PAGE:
Although advancing steadily, the Russian Federation's epidemic is still in its early stages. HIV has been detected in 88 of the country's 89 administrative territories, but it is spreading unevenly across this vast country. In a few places, such as the Nizhny Novgorod region, interventions appear to have stabilized localized epidemics. But, in at least 9 territories, serious epidemics are under way, and the virus has gained a firm foothold in a further 11 territories.

These patterns highlight the need for a more vigorous and comprehensive response that diminishes the vulnerability of young people, and enables them to reduce drug injecting and risky sexual behaviour. That means greater access to information, as well as to prevention tools and services. Harm reduction forms a cornerstone of such a comprehensive response, and should be broadened quickly to address the needs of young drug injectors who face immediate and high risks of HIV infection. Special attention should be paid also to their predominantly female sexual partners, to men who have sex with men, and to the young women and men who engage in sex work. The prevention of mother-to-child transmission is a new and urgent priority. But the growing treatment and care needs of people living with HIV can no longer be overlooked.

Much the same holds true for Ukraine (where a cumulative total of more than 52,000 people had been officially diagnosed with HIV by the end of 2002), Belarus (with a total of 4,700 people diagnosed with HIV) and Moldova (reporting almost 1,700 HIV cases)-all countries with comparatively older epidemics. Although the majority of HIV infections still occur among young people who inject drugs (and their sexual partners), there are indications that the epidemics are starting to spread beyond them.

There is a concern that hidden epidemics are possibly
occurring among men who have sex with men and among other groups
at higher risk of infection.

Although overall numbers of infections remain low, HIV spread continues at an alarming pace in the Baltic States. At 2,300 in 2002, the total number of HIV diagnoses in Latvia has risen five-fold since 1999. Just four years ago, Estonia reported 12 new HIV cases; in 2002, 899 people were newly diagnosed with the virus. Lithuania is on a similar path. There, the 72 new HIV cases detected in 2001 increased more than five-fold in 2002. Lithuania appears to be facing two distinct epidemics-one affecting mainly injecting drug users in regions adjacent to Kaliningrad (Russia), and the other spreading among men who have sex with men in Vilnius.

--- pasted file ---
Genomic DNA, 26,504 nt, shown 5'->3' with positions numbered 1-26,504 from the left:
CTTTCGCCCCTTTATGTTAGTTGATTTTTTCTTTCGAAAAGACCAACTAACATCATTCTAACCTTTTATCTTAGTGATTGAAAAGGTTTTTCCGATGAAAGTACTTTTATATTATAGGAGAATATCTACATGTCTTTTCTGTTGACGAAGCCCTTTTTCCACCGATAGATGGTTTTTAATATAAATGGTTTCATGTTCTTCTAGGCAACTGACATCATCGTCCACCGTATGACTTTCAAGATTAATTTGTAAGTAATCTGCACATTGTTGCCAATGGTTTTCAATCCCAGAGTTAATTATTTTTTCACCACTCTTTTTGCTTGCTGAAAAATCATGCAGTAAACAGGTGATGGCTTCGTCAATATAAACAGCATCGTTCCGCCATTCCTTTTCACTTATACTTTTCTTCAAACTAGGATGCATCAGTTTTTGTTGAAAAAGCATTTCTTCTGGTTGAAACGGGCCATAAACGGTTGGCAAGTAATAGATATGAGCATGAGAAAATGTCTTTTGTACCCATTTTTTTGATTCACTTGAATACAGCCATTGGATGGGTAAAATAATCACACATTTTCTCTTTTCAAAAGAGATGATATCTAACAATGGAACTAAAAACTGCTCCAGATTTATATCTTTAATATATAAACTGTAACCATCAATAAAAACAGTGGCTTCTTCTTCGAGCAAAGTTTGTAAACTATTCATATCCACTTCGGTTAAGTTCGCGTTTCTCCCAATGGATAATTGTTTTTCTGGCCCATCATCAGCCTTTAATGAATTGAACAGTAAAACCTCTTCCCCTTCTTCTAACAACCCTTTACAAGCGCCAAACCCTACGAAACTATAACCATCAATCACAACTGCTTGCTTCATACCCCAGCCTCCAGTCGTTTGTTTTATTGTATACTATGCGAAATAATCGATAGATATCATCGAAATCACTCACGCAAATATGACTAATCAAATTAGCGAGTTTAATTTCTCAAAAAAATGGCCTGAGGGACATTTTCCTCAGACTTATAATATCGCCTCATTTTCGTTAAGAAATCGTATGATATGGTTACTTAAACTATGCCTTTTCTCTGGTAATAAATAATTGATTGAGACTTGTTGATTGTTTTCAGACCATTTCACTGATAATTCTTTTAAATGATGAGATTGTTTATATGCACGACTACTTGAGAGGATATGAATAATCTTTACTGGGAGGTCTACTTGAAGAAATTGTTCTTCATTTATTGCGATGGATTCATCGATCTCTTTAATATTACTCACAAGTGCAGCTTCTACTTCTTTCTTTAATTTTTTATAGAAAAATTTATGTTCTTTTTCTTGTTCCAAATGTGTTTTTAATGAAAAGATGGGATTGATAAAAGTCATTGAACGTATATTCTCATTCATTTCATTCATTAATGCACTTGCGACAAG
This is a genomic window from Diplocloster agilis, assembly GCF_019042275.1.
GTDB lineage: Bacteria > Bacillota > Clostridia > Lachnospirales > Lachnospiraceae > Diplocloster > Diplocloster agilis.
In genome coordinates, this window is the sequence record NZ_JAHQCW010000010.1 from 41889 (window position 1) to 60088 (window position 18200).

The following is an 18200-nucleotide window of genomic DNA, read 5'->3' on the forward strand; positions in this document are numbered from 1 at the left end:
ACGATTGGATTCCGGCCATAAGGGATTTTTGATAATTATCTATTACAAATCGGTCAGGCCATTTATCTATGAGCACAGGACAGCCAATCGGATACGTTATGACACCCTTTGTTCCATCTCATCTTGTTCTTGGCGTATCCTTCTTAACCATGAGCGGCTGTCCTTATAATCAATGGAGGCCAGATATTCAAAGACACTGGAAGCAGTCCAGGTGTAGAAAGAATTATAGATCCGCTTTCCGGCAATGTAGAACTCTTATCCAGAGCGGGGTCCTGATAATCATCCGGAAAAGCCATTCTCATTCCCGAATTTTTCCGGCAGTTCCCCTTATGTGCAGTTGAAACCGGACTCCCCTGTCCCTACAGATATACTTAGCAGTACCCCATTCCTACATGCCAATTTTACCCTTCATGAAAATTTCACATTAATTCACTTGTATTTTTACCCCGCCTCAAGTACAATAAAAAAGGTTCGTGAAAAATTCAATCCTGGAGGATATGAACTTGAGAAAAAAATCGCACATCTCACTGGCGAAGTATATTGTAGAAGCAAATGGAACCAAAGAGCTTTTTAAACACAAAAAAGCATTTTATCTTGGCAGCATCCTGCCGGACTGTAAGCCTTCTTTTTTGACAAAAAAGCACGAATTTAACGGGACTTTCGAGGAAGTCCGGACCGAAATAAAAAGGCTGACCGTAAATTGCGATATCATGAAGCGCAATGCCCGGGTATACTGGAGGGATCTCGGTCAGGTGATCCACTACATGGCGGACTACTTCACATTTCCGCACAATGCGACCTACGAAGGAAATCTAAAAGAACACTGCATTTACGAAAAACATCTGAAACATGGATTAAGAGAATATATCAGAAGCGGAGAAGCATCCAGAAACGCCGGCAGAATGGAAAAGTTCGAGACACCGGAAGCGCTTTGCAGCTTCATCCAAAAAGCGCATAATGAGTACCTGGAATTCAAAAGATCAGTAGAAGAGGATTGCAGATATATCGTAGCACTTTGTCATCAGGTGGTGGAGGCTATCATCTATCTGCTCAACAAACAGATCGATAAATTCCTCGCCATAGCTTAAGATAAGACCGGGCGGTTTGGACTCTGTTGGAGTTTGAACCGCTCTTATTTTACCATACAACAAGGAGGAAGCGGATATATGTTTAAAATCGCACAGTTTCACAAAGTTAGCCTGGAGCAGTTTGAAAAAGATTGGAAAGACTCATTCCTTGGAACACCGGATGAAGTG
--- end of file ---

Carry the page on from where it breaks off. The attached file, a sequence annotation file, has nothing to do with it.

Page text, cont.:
The most recent HIV outbreaks in the region are to be found in Central Asia, where reported HIV infections have grown exponentially from 88 in 1995 to 5,458 in 2002. This is mainly due to the sharp rise in infections recorded in Kazakhstan, Kyrgyzstan and Uzbekistan. HIV has now spread to all regions of Kazakhstan, while the majority of cases reported in Kyrgyzstan are concentrated in the Osh region, which serves as a drug transit route for neighbouring countries. Given that the five Central Asian republics straddle major drug trafficking routes into the Russian Federation and Europe, it is no surprise that the majority of infections currently are related to injecting drug use. Indeed, in some parts, heroin is now believed to be cheaper than alcohol. As elsewhere in the region, young people are the worst-affected, with those on the margins of the economy particularly vulnerable. In Kazakhstan, for example, three-quarters of people diagnosed with HIV were unemployed.

These epidemics are very recent and can be halted if prevention efforts are targeted at those who are currently most affected-injecting drug users and sex workers-and are supported by prevention work among young people generally. In some instances, even more elementary prevention steps are required-such as screening blood donations for HIV. Tajikistan, for example, reportedly did not test 40% of those who donated blood in 2002.